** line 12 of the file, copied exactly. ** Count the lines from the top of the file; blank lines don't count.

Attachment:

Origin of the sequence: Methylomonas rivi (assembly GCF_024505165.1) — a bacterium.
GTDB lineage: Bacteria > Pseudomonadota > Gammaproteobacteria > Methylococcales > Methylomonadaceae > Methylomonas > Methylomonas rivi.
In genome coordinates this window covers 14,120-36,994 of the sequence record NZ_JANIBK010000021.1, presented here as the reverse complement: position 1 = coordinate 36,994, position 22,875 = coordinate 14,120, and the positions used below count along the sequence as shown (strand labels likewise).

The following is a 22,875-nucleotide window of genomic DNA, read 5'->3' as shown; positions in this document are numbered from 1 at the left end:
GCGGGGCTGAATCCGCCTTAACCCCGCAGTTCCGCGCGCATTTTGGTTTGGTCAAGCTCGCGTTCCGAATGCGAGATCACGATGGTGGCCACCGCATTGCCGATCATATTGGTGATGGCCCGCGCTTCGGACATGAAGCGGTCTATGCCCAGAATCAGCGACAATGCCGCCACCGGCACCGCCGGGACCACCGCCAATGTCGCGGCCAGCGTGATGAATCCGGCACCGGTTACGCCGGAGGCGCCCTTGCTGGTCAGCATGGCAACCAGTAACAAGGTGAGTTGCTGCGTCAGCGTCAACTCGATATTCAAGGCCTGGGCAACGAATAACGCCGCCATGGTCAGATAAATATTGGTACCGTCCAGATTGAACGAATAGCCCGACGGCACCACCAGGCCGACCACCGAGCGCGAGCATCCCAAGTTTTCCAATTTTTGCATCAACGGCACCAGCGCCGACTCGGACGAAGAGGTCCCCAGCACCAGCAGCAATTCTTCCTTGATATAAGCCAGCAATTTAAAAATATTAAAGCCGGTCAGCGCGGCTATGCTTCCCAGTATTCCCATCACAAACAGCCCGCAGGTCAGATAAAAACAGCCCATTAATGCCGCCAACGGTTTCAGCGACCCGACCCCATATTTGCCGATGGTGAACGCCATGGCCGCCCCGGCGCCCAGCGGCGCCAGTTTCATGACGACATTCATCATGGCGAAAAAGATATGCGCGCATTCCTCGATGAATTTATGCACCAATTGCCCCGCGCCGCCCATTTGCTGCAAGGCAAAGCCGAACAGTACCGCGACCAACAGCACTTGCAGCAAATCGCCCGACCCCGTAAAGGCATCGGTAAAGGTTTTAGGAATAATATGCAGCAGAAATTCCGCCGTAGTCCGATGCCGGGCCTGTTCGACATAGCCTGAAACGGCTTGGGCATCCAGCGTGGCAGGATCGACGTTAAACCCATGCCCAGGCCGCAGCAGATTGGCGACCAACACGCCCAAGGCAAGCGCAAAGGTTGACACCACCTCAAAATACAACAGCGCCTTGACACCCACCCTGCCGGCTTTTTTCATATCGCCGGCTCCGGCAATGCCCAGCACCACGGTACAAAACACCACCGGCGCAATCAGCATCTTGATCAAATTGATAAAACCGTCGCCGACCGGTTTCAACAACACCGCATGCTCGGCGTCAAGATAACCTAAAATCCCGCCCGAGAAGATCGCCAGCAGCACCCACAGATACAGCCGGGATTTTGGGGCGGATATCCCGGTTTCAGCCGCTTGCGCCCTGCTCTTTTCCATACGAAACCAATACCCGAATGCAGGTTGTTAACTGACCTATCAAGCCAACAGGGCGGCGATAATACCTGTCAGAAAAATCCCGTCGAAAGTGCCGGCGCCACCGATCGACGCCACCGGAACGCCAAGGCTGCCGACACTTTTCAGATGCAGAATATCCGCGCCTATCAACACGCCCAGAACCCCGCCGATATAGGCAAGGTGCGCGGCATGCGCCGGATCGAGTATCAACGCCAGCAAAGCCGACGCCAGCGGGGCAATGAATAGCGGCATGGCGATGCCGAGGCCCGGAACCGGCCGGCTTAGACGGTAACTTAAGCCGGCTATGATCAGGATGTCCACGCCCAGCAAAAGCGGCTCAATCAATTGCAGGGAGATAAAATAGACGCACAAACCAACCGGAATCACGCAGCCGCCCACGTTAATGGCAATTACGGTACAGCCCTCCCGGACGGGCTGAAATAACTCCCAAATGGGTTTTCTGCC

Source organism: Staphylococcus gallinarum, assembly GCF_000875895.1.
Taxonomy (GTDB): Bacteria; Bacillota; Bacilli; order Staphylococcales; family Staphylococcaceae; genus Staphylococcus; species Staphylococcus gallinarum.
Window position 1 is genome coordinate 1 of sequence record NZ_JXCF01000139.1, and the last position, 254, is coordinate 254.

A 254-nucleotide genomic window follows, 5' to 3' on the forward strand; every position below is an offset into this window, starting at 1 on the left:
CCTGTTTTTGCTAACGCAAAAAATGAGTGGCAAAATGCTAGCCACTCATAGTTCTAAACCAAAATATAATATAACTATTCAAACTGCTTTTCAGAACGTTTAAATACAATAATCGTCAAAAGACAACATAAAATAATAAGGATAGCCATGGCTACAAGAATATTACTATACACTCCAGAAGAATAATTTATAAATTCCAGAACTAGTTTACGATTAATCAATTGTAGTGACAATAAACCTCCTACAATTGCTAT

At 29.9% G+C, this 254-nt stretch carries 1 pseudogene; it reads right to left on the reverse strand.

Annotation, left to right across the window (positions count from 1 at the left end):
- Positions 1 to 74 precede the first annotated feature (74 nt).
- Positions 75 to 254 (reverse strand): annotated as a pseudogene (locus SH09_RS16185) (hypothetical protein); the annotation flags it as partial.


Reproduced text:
Annotation, left to right across the window (positions count from 1 at the left end):